by Chantal Hebert
In body, Maxime Bernier is still – at least at the time of this writing – a member of the federal Conservative caucus. In spirit, he is already gone, in pursuit of the leadership prize that slipped through his fingers last year.
For almost two weeks, the Beauce MP has taken to Twitter to promote his views on the perils of Canada becoming more diverse, his sense that immigration levels need to be brought down and his contention that his party’s leadership is imposing its support for Canada’s supply management system in the dairy and poultry industries on muzzled Conservative members.
On Wednesday, Bernier went a step further, taking direct aim at his leader and his colleagues over the party’s announcement that it would spend part of the next year consulting Canadians on immigration.
“So, after disavowing me last week for raising the issue and telling me to shut up, my colleagues have just realized that this is something Canadians find important and want to hear about? Great example of strong leadership!” he tweeted.
Those are the kind of fighting words one rarely reads in the context of a political family discussion.
Friends and foes alike agree that Bernier still harbours leadership ambitions. He is hardly the first runner-up to do so. Loyalty to the man who beat them is not what eventually got Jean ChrÈtien, Brian Mulroney and Paul Martin to the top of their respective parties.
But none of them openly dissed their former rival so early in his tenure.
At first glance, there seems to be little to be gained from raining on an untested leader’s parade just as he is about to preside over his first national convention.
No one seriously thinks that anyone other than Andrew Scheer will lead the party in next fall’s campaign. The party is competitive enough in the polls for buyer’s remorse to be in check. Rightly or wrongly, a Conservative byelection victory at Liberal expense in Quebec last June has put to rest some of the jitters about the electoral prospects of the party under its rookie leader.
Bernier’s insistence on a more hard-nosed party approach to drawing the line on immigration and the promotion of diversity is not on the face of it inspired by recent examples at the provincial level.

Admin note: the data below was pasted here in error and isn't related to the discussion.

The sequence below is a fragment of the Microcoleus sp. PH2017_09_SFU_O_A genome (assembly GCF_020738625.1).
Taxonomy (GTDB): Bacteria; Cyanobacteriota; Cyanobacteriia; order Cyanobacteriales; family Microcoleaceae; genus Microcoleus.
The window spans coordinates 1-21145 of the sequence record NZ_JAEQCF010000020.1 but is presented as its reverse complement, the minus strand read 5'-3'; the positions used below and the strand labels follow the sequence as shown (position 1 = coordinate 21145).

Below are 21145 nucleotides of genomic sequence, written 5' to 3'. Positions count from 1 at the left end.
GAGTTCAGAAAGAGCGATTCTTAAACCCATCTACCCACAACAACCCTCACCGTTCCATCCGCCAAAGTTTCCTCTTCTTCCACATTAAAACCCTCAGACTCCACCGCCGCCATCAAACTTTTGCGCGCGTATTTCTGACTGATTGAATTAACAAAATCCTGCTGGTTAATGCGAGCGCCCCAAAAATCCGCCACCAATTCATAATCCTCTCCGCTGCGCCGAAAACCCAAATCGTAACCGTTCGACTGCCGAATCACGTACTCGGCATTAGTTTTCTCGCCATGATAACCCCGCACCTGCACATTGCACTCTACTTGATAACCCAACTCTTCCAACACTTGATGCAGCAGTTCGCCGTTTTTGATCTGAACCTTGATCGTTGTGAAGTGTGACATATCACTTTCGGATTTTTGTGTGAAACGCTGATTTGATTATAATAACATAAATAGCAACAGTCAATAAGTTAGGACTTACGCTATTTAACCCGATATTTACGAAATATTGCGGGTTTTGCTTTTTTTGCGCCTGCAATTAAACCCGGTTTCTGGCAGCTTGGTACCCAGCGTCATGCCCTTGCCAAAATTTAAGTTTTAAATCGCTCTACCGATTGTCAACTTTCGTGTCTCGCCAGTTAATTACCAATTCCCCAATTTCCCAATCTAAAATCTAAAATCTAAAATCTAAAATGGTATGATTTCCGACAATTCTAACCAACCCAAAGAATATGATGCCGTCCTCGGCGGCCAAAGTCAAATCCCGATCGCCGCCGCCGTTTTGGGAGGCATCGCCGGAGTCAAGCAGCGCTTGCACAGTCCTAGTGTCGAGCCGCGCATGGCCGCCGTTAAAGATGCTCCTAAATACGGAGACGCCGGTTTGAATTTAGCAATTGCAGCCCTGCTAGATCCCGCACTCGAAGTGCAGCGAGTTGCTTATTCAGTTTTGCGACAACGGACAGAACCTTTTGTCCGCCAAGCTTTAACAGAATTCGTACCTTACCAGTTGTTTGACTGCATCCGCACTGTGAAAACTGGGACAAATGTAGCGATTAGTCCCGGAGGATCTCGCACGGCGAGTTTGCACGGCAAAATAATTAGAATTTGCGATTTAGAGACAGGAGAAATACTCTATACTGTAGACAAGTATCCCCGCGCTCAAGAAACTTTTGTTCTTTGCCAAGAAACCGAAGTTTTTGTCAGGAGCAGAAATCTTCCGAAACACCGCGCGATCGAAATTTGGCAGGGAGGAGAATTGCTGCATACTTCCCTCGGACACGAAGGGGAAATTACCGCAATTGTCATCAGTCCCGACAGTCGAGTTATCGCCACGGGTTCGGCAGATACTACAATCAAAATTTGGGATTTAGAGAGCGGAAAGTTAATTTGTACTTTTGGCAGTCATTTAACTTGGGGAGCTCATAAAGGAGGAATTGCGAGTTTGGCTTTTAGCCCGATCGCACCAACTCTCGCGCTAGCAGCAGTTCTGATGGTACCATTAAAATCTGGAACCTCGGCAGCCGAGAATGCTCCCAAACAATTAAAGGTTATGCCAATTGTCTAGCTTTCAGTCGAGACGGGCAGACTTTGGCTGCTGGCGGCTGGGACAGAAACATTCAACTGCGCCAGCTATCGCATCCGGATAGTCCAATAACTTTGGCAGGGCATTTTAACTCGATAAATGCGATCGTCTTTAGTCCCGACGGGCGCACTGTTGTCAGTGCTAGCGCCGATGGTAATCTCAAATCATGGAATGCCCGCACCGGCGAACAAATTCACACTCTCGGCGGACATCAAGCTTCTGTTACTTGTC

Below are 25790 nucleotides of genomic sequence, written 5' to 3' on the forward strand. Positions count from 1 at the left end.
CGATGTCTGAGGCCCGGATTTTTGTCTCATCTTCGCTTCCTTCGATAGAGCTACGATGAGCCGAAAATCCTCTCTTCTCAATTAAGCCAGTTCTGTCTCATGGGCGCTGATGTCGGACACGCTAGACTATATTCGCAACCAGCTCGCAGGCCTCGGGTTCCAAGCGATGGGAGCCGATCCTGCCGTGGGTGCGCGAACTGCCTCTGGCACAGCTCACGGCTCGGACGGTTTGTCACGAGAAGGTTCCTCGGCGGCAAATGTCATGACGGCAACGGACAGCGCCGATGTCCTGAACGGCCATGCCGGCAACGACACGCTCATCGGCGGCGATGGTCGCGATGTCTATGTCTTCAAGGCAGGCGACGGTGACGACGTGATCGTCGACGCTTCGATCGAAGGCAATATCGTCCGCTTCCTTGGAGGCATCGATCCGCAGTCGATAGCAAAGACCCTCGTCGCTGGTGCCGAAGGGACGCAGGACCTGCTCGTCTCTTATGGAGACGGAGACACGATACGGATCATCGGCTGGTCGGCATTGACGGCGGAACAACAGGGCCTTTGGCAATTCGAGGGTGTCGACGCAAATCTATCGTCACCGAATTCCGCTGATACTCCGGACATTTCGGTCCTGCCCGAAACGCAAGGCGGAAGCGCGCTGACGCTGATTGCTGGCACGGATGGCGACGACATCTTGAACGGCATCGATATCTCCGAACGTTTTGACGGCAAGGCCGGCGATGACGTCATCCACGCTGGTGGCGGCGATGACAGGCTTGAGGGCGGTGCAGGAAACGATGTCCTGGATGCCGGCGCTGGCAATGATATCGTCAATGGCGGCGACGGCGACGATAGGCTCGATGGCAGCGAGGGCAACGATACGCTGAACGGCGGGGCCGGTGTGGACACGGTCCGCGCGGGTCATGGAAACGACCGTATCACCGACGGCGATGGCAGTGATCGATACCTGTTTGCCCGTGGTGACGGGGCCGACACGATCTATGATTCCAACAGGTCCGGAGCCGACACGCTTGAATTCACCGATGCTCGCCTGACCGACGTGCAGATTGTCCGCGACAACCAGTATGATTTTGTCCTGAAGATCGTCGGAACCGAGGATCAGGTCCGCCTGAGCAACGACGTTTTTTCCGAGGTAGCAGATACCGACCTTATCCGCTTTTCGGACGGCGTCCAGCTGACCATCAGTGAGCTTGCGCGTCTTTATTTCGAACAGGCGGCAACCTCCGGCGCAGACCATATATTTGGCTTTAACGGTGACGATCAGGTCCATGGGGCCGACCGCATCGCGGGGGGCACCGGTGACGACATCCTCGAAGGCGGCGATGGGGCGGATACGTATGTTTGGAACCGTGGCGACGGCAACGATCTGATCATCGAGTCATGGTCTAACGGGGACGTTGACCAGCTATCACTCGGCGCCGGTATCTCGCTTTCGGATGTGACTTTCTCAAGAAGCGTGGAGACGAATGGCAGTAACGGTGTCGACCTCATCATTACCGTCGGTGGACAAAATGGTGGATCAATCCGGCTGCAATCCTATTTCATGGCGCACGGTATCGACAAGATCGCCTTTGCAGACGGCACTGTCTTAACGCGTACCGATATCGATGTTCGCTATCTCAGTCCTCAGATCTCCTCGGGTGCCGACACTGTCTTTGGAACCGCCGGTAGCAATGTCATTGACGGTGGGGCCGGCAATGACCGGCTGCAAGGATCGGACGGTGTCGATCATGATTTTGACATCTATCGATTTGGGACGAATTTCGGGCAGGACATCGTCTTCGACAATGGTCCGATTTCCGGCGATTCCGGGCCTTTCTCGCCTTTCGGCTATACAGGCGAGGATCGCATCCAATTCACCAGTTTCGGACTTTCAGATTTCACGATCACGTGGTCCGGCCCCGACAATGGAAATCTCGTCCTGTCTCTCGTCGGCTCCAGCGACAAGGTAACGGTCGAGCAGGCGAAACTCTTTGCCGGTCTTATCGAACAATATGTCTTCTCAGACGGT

On Thursday evening in Halifax, Premier Doug Ford will address the Conservative convention. Since its swearing-in, the Tory government has emerged as the most vocal provincial critic of Justin Trudeau’s handling of irregular border crossers. But Ford did not bring the Tories back to government by preying on fears of Ontario’s diversity.
Nor is it a theme that Alberta’s Jason Kenney is planning to exploit to repaint his province blue next spring.
To find method where many insiders would rather see pure political mischief, one needs to assume that Bernier is playing the long game, one that is contingent on Scheer losing the 2019 election.
Bernier has a lot of fans within the Conservative movement. But in Quebec, his notoriety has never translated into either influence or popularity – at least until now.
To wit, not only did Scheer’s decision to demote his best-known Quebec MP from his shadow cabinet in June cause few ripples in Quebec, it was punctuated less than a week later by a Conservative upset victory in Chicoutimi-Le Fjord.
But if Bernier long lacked an editorial following in his home province, he certainly has one in the wake of his Twitter spiels on multiculturalism and immigration. Last weekend, a cohort of Quebecor columnists took turns lauding his courage as they welcomed him on the anti-multiculturalism front line.
Quebec has been struggling with the issue of greater diversity versus the preservation of a core collective identity for more than a decade, with little or no notable contribution from Bernier.
At the time of the leadership campaign, he did not dive into the immigration debate. In contrast with Ontario MP Kellie Leitch, who made vetting the values of newcomers to Canada a centrepiece of her bid, Bernier mostly focused on economics.
Leitch’s gambit did not pay off. She came across as more of a Trump clone than the anti-Trudeau the party was looking for. To this day, many Conservative sympathizers feel she was the wrong messenger for the right message.
Based on his social media output to date, it is not obvious that Bernier is that much better at making a case along the same lines. But he is apparently game to audition for the part, and the operation has already expanded his modest audience in Quebec.
Copyright 2018-Torstar Syndication Services